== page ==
Department News, September 2015

Economics Fall 2015 NewsletterBelow is a sampling of updates from the September 2015 Economics Newsletter. To read the full newsletter, click on the thumbnail to the right.

Undergraduate Student Kudos
Graduate News
Faculty Honors
Faculty Research and Teaching
The Economics Alumni Advisory Committee


Undergraduate Student Kudos

Some of our graduates earned distinctions:

Matt ZahnMatt Zahn (pictured), senior economics major at GW and Luther Rice Fellow, was named one of the two 2015 CCAS Distinguished Scholars. The Distinguished Scholar Award is awarded to graduating seniors in the Columbian College of Arts and Sciences who have excelled academically and shown commitment to scholarship through participation in research or other academic leadership activities. Matt received his award at the CCAS Celebration event in May where he marched with the dean's party and addressed his peers during the ceremony. Matt's Luther Rice project, jointly prepared with Professor Tara Sinclair, has the working title: “Improving Real-Time Employment Estimates: A State-Space Signal Extraction Approach.” This project has the potential to provide more timely high-quality estimates of employment figures which have been so carefully watched by decision makers in recent years. Watch the Economics Department's Research Program on Forecasting website for updates as Matt and Professor Sinclair plan to post a working paper there soon! In addition, Matt also won First Prize in Economics at the GW Research Days for 2015.

Connor Delaney (pictured) is a senior economics major whose research with Professor Irene Foster has earned him a Luther Rice Undergraduate Research Fellowship. Their paper entitled "Using Concept Maps for Teaching and Learning in Principles of Microeconomics: An Experimental Approach" explores methods of teaching economics that make the concepts more accessible at an earlier state in the learning process. He presented the paper at the American Economics Association annual meeting in Boston in January. View the concept map and read more in a story from Columbian College.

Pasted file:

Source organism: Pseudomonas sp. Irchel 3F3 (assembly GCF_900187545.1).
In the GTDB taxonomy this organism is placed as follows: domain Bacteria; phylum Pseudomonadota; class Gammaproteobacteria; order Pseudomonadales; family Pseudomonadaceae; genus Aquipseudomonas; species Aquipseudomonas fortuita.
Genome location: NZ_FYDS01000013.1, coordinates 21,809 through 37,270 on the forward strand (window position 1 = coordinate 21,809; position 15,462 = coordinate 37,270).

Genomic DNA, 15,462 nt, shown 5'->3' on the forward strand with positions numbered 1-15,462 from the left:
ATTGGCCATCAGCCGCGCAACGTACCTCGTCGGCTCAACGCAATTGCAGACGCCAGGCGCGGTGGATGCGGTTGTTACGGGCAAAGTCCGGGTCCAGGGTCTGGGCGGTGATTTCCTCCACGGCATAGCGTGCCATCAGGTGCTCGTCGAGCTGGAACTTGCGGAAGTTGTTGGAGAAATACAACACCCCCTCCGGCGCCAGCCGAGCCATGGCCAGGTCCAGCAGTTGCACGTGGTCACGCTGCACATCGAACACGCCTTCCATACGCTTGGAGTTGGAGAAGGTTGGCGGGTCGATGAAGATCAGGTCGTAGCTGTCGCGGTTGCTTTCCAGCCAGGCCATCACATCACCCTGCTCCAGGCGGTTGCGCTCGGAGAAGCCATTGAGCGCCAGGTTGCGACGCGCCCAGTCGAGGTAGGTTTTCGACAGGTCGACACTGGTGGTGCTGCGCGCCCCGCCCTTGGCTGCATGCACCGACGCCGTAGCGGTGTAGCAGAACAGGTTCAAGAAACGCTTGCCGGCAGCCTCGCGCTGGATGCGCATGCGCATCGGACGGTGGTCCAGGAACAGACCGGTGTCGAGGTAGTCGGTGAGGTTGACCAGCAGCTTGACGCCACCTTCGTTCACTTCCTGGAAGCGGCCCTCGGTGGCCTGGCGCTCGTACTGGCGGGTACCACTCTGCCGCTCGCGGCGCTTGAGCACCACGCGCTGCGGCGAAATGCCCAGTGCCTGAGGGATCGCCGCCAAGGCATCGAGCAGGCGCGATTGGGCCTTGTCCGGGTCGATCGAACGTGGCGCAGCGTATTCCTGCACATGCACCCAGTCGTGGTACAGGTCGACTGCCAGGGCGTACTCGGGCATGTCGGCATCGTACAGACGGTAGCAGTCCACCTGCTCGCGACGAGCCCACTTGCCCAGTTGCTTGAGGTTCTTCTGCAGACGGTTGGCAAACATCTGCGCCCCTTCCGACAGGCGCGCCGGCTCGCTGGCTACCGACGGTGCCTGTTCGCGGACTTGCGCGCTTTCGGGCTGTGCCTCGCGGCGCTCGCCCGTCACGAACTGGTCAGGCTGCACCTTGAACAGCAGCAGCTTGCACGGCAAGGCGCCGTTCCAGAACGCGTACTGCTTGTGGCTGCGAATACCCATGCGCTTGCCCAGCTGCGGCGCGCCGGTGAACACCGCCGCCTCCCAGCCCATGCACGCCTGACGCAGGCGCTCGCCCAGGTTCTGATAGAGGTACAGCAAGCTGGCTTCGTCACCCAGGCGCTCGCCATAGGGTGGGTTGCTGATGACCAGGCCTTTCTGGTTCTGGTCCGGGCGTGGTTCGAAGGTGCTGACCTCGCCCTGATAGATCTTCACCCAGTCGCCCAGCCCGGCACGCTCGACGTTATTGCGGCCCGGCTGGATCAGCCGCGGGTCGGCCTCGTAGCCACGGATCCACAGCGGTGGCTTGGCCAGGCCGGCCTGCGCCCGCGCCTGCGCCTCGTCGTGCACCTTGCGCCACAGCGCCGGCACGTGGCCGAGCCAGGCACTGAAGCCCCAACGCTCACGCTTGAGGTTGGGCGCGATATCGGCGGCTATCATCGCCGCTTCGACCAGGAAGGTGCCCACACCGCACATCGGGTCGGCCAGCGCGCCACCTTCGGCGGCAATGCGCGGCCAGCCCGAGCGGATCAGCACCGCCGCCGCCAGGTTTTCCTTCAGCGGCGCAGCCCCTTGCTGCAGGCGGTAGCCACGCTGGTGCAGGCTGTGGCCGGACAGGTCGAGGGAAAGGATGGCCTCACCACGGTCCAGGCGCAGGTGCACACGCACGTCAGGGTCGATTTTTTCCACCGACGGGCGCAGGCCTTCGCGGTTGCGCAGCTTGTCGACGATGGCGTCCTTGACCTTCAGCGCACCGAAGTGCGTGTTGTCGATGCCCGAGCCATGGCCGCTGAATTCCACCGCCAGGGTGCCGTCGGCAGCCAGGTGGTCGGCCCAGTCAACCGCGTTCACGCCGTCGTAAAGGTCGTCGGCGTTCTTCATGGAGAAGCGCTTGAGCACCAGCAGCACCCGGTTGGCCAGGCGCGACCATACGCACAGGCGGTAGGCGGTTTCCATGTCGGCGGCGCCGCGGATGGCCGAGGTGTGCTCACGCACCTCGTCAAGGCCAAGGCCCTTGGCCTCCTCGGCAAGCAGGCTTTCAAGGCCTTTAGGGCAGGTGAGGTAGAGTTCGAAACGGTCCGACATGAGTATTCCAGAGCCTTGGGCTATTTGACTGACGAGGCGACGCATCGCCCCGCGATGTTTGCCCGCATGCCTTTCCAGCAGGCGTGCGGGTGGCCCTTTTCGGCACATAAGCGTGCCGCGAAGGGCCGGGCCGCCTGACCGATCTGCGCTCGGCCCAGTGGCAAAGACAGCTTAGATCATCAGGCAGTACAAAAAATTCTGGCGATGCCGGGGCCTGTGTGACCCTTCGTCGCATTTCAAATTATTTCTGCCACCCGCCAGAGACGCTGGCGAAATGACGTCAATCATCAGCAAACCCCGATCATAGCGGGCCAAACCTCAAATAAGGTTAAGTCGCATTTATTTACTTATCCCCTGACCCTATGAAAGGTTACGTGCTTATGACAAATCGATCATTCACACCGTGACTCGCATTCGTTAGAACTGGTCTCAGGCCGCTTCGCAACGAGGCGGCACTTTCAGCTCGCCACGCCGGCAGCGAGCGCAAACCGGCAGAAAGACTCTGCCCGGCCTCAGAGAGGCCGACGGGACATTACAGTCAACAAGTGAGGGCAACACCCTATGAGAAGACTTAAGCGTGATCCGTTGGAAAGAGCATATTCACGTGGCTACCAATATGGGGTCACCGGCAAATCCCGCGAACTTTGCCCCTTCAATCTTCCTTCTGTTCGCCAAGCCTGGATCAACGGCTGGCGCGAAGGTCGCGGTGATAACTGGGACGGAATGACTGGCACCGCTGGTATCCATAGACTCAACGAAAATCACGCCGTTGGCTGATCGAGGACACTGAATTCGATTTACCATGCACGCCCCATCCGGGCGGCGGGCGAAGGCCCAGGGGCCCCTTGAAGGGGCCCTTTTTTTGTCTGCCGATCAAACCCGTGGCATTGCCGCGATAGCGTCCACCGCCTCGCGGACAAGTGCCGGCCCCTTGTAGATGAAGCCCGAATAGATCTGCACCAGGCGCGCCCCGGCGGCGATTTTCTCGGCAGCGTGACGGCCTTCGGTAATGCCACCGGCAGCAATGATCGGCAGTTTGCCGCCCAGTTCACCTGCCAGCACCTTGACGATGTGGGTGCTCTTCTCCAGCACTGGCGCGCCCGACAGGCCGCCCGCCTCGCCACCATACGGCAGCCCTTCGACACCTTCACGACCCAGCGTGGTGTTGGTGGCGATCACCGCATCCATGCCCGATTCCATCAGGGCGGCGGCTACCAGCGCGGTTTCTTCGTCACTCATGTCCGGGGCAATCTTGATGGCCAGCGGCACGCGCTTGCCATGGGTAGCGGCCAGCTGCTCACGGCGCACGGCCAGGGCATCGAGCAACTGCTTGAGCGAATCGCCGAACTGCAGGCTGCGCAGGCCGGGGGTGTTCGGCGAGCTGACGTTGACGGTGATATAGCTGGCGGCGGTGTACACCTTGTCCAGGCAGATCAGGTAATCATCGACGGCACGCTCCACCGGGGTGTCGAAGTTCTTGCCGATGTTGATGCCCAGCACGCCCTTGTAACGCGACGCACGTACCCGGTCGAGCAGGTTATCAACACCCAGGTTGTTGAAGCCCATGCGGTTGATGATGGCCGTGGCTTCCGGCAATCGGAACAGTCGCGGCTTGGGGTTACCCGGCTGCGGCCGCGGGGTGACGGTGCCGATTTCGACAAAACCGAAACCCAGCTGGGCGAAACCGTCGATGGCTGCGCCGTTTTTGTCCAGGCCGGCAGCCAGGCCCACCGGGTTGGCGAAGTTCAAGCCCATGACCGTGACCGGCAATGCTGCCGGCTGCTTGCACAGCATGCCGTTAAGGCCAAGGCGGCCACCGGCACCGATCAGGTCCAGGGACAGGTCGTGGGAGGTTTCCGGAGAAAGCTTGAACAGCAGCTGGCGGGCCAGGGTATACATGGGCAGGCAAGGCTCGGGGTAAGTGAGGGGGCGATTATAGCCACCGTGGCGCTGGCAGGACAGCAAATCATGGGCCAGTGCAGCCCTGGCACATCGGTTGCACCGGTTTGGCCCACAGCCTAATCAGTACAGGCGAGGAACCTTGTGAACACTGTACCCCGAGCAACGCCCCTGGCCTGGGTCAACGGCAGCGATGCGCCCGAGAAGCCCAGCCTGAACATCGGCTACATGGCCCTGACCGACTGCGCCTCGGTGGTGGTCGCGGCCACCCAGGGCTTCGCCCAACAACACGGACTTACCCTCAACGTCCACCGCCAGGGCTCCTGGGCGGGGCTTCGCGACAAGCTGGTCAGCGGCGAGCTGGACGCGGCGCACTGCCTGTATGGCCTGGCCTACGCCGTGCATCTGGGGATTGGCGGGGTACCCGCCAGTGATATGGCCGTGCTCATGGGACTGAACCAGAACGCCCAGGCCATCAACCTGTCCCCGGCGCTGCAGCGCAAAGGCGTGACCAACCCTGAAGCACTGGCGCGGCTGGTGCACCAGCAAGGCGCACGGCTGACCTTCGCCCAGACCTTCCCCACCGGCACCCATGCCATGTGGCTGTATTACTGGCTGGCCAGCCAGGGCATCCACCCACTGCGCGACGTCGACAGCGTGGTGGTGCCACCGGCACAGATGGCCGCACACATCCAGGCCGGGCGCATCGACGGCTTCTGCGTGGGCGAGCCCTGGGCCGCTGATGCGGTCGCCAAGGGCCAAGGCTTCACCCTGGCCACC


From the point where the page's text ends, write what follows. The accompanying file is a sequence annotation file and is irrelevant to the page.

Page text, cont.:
Kathryn Luker won the 2014 Hsieh Prize in Economics for her paper “The Effect of the Americans with Disabilities Act on Social Security Disability Insurance.” Her faculty advisors for the paper were Professor Bryan Boulier and Professor Tim Moore. The Hsieh prize comes with a $500 cash award. It is awarded to the best proseminar paper. The selection process for the prize is quite competitive. For example, students do not submit their papers for consideration; instead, the instructors of proseminar sections nominate their best student papers for consideration. From among these superior papers, the faculty then select the paper they consider to be the best proseminar paper. The selection was not easy this year, for the competition was keen—some of our students wrote exceptional papers. Congratulations on the award, Kathryn.

Kelly Quinn also wrote an outstanding paper. Her paper, “Do Schools With More Pre-Kindergarten Slots Per Capita Perform Better?,” has since been published in the Columbia Journal of Politics and Society. Professor Tara Sinclair was Kelly’s faculty advisor for the paper. Congratulations, Kelly! You are now a published author.